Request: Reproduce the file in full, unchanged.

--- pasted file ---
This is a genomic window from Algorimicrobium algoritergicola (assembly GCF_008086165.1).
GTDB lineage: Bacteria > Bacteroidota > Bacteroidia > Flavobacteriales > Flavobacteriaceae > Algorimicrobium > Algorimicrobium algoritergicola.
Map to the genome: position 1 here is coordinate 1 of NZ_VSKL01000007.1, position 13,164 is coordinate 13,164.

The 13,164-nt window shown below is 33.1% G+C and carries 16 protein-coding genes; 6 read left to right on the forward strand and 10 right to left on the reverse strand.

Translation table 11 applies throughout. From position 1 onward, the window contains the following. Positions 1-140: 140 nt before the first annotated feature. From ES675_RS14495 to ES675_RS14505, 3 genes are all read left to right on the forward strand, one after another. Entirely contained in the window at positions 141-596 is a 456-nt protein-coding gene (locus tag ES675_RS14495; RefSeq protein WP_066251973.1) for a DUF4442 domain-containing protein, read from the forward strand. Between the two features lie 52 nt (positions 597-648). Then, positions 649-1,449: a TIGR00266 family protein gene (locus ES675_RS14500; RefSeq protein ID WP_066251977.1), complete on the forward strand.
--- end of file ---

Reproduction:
This is a genomic window from Algorimicrobium algoritergicola (assembly GCF_008086165.1).
GTDB lineage: Bacteria > Bacteroidota > Bacteroidia > Flavobacteriales > Flavobacteriaceae > Algorimicrobium > Algorimicrobium algoritergicola.
Map to the genome: position 1 here is coordinate 1 of NZ_VSKL01000007.1, position 13,164 is coordinate 13,164.

The 13,164-nt window shown below is 33.1% G+C and carries 16 protein-coding genes; 6 read left to right on the forward strand and 10 right to left on the reverse strand.

Translation table 11 applies throughout. From position 1 onward, the window contains the following. Positions 1-140: 140 nt before the first annotated feature. From ES675_RS14495 to ES675_RS14505, 3 genes are all read left to right on the forward strand, one after another. Entirely contained in the window at positions 141-596 is a 456-nt protein-coding gene (locus tag ES675_RS14495; RefSeq protein WP_066251973.1) for a DUF4442 domain-containing protein, read from the forward strand. Between the two features lie 52 nt (positions 597-648). Then, positions 649-1,449: a TIGR00266 family protein gene (locus ES675_RS14500; RefSeq protein ID WP_066251977.1), complete on the forward strand.